The medic is always there in my mind. He’s always holding the bleeding head of the wounded infantryman in his lap. I’m always circling right above them in my gunship. The medic is always screaming in our headsets to land and evacuate the wounded soldier.
“It’s just a minor wound, but I can’t stop the bleeding!” screams the medic.
The head is a most vascular part of the human anatomy. Even minor head wounds can be tough because of that.
“He’s going to die if we don’t get him out of here!” screams the medic.
But the LZ is too hot to get the Dustoff in—the medivac ship—without it getting shot down and yielding four more casualties. And our gunship is too heavy to get in and out of such a tight spot. And, besides, the living grunts below us still need our firepower.
You can say words like “the calculus of war,” but those words don’t scream, and they don’t bleed, and they don’t smell of copper and urine and feces.
And we can’t control the LZ. And the firing is steady.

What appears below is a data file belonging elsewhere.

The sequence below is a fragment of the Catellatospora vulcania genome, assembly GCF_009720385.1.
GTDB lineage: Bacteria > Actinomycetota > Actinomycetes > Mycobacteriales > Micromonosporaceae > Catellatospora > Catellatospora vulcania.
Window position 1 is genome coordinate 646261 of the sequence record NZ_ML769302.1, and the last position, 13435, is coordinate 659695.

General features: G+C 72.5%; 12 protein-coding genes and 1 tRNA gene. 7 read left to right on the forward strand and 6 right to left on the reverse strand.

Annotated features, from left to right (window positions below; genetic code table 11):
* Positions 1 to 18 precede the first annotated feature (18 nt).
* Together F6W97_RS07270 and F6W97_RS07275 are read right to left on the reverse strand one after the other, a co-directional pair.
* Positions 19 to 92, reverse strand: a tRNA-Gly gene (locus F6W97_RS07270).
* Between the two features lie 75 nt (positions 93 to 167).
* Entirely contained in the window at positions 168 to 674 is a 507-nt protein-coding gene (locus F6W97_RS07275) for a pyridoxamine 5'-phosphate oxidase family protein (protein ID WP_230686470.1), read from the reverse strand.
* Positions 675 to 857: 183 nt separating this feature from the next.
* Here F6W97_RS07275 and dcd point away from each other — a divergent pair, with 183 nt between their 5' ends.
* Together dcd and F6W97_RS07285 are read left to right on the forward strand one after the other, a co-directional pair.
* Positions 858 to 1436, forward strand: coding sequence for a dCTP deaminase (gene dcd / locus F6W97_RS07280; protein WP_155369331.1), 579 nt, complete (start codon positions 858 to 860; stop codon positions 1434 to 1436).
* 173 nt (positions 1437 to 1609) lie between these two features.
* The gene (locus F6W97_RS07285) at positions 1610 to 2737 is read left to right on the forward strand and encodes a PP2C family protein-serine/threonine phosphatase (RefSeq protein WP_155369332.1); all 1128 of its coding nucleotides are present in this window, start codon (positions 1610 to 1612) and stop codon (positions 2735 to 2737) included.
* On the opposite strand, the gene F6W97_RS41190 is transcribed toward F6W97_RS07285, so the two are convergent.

“Never mind,” says the medic in a voice broken with crying. “He’s dead.”
The young soldier had bled out in the medic’s arms. I can see the medic sobbing over the body. In my mind they’re always there. Always begging to be saved.
Both of those soldiers had names, but I never knew them. At least one of them has been a name on the Vietnam Memorial Wall for a long time. They are among the nameless ghosts in my mind, the lost army that didn’t get to come home with me. But I have not abandoned them. I never will.
A good friend of mine, Jack Bunton, founder of Ram Engine, sent me this link to the virtual Vietnam Memorial Wall: http://www.virtualwall.org/iStates.htm.
If you knew someone lost in Vietnam, you may want to visit it and think of him or her. If you want a glimpse of the world from which he or she did not return you can go here http://www.youtube.com/watch?v=qH2vbYs6ebc, or here http://www.youtube.com/watch?v=F_gJTsRSd38&feature=related.